- Business Property Relief - this allows a 90% reduction in the value of Business assets for CAT purposes. With the reduction in allowances and the increase in rates every business owner needs to look at this. Every business owner needs to know about this – and the fact it could disappear.
7. CGT losses – a valuable asset?
We all know individuals who have suffered significant losses on investment portfolios with bank shares perhaps being the most infamous. Yet we all hang in there in the belief that one day they will recover.
A smarter way of doing this would be to crystallise the loss now for use against other gains – saving 33% on all gains. The shares can then be repurchased by a self-administered pension ensuring the recovery is also tax free.
Turning the black cloud of the Budget into a Tax Refund is a guaranteed stocking filler this Christmas.
8. ARF a Loaf is better than no loaf at all
The assets of an ARF can ultimately pass on to children at a tax rate of 30%. The alternative route is much more taxing - the same benefit passed on in cash could be subjected to income tax of 52% (on extraction from a business) and CAT at 33% (on passing to the next generation).
Clients developing an estate plan need to give serious consideration to the benefits of ARFs. Unlike other pension vehicles they allow the transfer of specific assets to the next generation. The certainty provided by the Minister for Finance on Pensions also means that clients have more security using these types of vehicles for planning purposes.
A compulsory point for every estate planning discussion.
9. PFT Planning – A Personal Tax Free Zone?
The Minister for Finance confirmed that the pension limit will be €60,000. However discussions are still on-going with the pension industry as to the level of fund this will permit in practice. These won’t become law until 2014.
Assuming current rules applied the maximum allowable fund would drop to €1.2m. On the other hand the pension industry has suggested:
A factor of 30:1 should be used
The tax free lump sum should be added to this.
In practice this would give a maximum fund of €2m.
Rather than waiting to see how things will turn out, those clients that are close to these limits can take matters into their own hands. All previous Fund Thresholds have provided an exemption for those with funds in excess of the new limit. Therefore it makes sense for clients to pay in as much as possible in the next 12 months if it will increase their funds over €1.2m. This can then form the basis of their new PFT application in 2014.
Nobody minds a tax if it someone else who is paying. Talk to clients with substantial pension funds in 2013.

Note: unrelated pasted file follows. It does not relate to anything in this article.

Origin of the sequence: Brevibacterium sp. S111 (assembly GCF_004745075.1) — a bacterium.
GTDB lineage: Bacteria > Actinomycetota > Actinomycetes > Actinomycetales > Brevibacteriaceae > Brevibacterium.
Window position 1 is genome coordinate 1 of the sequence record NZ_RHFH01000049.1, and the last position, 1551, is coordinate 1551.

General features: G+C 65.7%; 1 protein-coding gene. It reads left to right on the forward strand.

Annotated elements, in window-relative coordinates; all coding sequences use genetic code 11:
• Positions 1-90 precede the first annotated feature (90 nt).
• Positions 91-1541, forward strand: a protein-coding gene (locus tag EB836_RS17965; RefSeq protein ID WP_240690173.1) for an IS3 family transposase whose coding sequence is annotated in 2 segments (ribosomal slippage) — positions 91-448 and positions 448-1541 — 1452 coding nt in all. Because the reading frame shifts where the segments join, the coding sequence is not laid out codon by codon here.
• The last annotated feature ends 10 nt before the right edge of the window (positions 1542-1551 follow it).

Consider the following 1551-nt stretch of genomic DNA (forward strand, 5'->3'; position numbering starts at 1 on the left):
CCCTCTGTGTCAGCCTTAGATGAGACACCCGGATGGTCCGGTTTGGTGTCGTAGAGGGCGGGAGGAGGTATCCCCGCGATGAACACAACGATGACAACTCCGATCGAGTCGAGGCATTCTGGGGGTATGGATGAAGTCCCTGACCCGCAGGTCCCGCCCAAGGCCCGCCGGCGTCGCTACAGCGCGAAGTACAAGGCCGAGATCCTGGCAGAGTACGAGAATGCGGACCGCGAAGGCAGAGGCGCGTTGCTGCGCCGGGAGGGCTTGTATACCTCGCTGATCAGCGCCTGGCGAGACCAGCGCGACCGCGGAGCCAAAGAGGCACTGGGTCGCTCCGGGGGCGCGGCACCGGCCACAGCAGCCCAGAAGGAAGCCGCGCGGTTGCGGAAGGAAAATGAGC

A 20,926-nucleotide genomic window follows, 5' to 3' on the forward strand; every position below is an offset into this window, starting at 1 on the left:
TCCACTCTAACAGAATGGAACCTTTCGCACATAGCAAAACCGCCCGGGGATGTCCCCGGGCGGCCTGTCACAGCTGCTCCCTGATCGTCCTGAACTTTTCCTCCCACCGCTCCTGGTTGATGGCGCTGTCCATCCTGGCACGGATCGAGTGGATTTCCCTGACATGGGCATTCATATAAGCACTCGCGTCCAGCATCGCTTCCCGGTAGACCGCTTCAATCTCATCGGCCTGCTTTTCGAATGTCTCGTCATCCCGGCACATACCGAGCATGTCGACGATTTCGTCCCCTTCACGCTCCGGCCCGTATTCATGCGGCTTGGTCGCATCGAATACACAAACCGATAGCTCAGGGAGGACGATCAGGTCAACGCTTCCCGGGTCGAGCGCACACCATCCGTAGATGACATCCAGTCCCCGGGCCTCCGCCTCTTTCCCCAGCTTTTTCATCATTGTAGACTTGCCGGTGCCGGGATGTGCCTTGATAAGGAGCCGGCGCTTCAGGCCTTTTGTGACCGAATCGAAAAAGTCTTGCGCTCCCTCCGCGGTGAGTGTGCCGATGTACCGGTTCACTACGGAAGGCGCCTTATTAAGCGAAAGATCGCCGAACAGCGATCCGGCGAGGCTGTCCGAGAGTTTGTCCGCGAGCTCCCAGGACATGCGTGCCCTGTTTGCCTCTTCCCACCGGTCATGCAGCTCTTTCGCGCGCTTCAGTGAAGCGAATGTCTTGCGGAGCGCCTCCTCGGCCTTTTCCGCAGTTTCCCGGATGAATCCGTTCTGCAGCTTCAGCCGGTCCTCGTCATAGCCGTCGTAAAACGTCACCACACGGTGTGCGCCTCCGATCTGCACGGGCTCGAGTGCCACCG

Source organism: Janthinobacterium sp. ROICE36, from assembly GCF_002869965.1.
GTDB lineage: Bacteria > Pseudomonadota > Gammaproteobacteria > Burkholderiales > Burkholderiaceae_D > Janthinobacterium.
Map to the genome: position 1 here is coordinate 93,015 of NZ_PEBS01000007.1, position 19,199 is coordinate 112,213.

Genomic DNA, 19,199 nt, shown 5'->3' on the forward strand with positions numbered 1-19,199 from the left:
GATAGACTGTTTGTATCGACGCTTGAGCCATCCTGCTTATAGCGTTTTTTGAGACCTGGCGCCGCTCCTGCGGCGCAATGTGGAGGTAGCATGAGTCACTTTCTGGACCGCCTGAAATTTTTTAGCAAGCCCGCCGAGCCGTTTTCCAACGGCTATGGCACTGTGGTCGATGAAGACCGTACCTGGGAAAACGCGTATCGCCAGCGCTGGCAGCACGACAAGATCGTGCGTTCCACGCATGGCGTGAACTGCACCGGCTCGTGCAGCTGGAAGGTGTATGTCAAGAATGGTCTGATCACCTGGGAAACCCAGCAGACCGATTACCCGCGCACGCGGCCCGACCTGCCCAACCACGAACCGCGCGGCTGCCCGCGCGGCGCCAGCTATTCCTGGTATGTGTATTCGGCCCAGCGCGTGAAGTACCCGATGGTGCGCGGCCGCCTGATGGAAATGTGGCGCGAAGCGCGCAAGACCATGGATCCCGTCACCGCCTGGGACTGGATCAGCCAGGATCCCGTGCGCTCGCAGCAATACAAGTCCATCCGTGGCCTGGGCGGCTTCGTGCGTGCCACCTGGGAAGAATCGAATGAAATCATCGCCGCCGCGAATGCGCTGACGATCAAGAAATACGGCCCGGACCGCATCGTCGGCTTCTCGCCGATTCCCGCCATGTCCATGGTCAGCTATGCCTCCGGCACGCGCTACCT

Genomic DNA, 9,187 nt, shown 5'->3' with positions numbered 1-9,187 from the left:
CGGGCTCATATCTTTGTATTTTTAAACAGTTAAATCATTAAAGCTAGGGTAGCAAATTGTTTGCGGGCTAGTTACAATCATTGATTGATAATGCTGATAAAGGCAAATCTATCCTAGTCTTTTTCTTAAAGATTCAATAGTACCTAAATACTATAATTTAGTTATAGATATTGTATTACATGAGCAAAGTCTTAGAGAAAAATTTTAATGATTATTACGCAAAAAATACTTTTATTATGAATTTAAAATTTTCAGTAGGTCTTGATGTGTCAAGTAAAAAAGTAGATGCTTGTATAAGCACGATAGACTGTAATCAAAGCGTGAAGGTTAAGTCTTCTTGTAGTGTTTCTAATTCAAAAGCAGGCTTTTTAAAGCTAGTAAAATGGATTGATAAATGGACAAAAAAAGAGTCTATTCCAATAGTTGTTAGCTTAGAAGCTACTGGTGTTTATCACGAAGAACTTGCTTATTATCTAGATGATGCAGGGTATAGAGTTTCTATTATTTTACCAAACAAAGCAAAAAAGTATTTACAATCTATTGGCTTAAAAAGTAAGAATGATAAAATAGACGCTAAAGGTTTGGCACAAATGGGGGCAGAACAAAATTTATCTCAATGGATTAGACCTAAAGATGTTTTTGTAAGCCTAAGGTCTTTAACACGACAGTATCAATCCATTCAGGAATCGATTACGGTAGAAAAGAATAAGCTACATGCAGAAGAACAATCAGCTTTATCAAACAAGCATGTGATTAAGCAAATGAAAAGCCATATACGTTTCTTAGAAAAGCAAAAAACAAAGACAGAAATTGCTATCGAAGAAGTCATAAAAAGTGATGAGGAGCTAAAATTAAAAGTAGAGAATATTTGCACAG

10. PFT – Avoiding Excesses this Christmas?
For existing clients who already have PFTs the question arises as to how to manage the excess. The cumulative tax rate on the excess is 79%. However Budget 2013 may offer an opportunity to avoid this.
30% of AVCs can be withdrawn and taxed at a marginal rate at any age. A client with a PFT excess may be able to remove the excess using this mechanism and thereby avoid the 70% rate.
Client with a PFT needs special care – make sure they hear about this idea from you first.
11. 6% ARFs – Nice ARF: shame about the Drawdown!
ARFs worth more than €2m are subject to an extra drawdown requirement of 1%. – That’s an extra €20k in taxable income. Taking the excess money out before you ARF would make sense and the AVC encashment option is one way of doing this. Clients building up their PFTs need to watch this – add it to your planning list for large pension clients.
12. AVCs – a three year cooling off period
We all know individuals who can and should invest more in pensions. However, in the current environment, they are reluctant to commit to a long term financial issue in case they need the cash in the short term. The AVC encashment option provides a realistic way of managing this. You can now advise clients:
“commit for 1,2 or 3 years. You will avoid tax on the money invested. If you need the money back in the next 3 years you can pay tax at that stage and get 30% back. If you don’t need it in the next 3 years you can probably let it roll tax free until retirement”
A key market for AVC PRSAs will be the public sector. Time to add them to your 2013 to-do list.
13. AND FINALLY (Tongue in cheek)…….
With all the grief around flooded housing, lack of insurance cover etc it is good to know the Minister for Finance cares!
If severe flooding means your house now floats and you are known locally as Noah then you will be glad to know the Minister for Finance has deemed you exempt from the new Local Property Tax.
While the rest of us drown in debt you can sail happily into the sunset!!
*Please note this content is the view of the author and not of Independent Trustee Company